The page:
At first, many people saw the trumpeted threat of the Coronavirus as a wilful overestimation by the government, for which they condemned COVID-19 measures as it partains to social gathering. Their condemnation of the anti-gathering measure was based on grounds that it negates the freedom of assembly which is supposedly enshrined in the constitution.
However, some social analysts have argued that so long as the government’s intention is geared towards protecting public safety, it overides the former and so such policy should be obeyed hook, line and sinker.
No doubt, the COVID-19 pandemic has impacted international relations and affected the political systems of multiple countries, causing suspensions of legislative activities, isolation and deaths of multiple politicians, rescheduling of elections due to fears of spreading the virus. Yet, constitutionally, there is no gainsaying the fact that we need to have elections.
Here in Nigeria, electioneering has always been done in a certain way over the years. Nevertheless, in the light of COVID-19 challenges, striking a balance between political exigencies and our public health reality, remains a task before the Independent National Electoral Commission, INEC, and Nigeria Center for Disease Control, NCDC, in order to control the spread of this virus.
Recall that in the wake of the 2020 political activities in some states of the federation, precisely before the various political parties held their primaries, Edo State Governor, Godwin Obaseki, charged the Nigeria Centre for Disease Control, NCDC, to set necessary guidelines to regulate the conduct of political rallies and elections in the face of the Coronavirus (COVID-19) pandemic ravaging the country.
His submission, luckily, received immediate attention as the electoral umpire ab initio set criteria that must be met by political parties before holding public rallies. The criteria, it was gathered, were aimed at preventing the spread of COVID-19 at the rallies. Thus, with this feat, no registered political party would feign ignorance of the global pandemic and how it can be curbed even amid political indispensabilities.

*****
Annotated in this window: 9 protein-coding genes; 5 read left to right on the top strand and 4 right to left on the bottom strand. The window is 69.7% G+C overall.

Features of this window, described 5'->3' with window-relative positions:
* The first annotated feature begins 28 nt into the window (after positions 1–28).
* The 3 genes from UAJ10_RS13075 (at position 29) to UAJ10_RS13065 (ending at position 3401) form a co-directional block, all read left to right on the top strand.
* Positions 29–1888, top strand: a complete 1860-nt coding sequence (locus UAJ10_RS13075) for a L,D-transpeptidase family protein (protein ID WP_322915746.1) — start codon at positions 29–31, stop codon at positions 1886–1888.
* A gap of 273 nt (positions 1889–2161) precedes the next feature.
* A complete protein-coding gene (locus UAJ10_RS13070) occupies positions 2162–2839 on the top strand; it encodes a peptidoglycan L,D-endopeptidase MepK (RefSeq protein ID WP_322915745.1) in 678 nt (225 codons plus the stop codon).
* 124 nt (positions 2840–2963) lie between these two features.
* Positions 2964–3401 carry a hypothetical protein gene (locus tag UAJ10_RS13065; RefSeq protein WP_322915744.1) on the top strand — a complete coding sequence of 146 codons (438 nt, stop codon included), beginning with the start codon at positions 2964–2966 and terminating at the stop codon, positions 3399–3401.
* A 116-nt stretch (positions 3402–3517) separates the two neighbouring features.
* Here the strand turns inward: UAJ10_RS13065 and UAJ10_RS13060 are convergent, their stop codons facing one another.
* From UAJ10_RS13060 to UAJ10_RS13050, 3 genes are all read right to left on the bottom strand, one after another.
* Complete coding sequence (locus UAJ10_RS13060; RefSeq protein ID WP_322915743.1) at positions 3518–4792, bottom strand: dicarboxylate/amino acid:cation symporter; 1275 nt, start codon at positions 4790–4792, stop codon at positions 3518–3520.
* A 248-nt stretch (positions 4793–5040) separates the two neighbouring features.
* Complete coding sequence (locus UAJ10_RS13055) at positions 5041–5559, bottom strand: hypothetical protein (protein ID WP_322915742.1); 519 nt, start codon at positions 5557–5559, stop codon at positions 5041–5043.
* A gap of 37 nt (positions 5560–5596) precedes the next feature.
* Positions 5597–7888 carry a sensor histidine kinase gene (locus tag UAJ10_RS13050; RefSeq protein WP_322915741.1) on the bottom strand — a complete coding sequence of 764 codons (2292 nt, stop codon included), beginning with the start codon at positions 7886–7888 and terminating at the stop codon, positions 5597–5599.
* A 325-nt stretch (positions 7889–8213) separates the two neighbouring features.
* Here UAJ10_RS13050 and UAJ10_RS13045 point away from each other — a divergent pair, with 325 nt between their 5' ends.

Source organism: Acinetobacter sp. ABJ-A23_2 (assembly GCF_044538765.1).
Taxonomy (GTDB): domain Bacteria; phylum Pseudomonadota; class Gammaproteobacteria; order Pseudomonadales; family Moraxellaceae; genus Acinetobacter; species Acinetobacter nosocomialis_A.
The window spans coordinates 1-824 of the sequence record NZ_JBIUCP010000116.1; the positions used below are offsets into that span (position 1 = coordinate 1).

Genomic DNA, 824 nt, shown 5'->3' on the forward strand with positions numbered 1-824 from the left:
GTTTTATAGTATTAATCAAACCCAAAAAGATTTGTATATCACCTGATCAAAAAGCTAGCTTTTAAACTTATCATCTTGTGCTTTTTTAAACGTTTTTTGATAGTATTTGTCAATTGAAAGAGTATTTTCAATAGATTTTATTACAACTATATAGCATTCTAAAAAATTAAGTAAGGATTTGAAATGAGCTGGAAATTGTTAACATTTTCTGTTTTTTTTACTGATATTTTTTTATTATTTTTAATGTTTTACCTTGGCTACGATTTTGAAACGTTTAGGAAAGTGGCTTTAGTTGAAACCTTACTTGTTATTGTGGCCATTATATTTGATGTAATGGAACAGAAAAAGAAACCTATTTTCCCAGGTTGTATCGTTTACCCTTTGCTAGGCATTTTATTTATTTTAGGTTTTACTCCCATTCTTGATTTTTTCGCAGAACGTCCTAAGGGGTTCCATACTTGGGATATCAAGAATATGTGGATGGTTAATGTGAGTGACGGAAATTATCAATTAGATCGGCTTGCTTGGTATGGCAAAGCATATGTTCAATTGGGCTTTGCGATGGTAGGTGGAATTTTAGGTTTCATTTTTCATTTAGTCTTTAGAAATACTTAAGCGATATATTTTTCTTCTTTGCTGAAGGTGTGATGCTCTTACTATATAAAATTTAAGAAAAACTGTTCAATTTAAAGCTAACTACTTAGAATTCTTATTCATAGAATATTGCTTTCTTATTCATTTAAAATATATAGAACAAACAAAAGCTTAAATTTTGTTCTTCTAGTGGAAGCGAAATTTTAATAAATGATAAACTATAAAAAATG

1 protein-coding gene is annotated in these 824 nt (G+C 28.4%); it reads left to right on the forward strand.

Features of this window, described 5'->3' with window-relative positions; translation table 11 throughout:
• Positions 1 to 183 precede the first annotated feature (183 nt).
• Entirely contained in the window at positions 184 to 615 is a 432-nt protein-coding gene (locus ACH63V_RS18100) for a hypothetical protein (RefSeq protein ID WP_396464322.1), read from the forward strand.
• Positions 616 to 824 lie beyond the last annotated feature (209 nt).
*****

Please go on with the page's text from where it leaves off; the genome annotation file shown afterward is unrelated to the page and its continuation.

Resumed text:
Surprisingly, in spite of this effort to check wanton relaxation of the Covid-19 measures in the spirit of political exigencies, emerging developments seem to steer up worries from the people as to whether the regulations on public gathering no longer hold. The political rallies in Edo State as well as Comrade Adams Oshiomole’s home-coming have raked up a new debate about the boundaries between the right to assemble and the protection of public health.
According to the Vanguard newspaper, footages of campaign rallies by leading candidates in the September 19 governorship poll showed poor level of compliance with COVID-19 guidelines as supporters trooped out with little or no regard for physical distancing, facemasks and other safety protocols.
With emphasis on conscious and strict adherance to the Covid-19 measures in recent times, the appearance of such mammoth crowd not wearing face masks or sticking to social distancing guidelines, leaves much to be desired among our political leaders.
Could it thus be concluded that it is only at schools, worship centers and market/work places that people are at risk of contracting this virus? Americans believe that mass protests and political rallies are likely to increase COVID-19 cases and so does every sane mind who understands the working of the dreaded virus.
According to reports, large rallies have been President Donald Trump’s favorite way of campaigning, but the COVID-19 pandemic kept him from using them to his advantage. This is because Americans worry about the safety of people. Why is our own case different?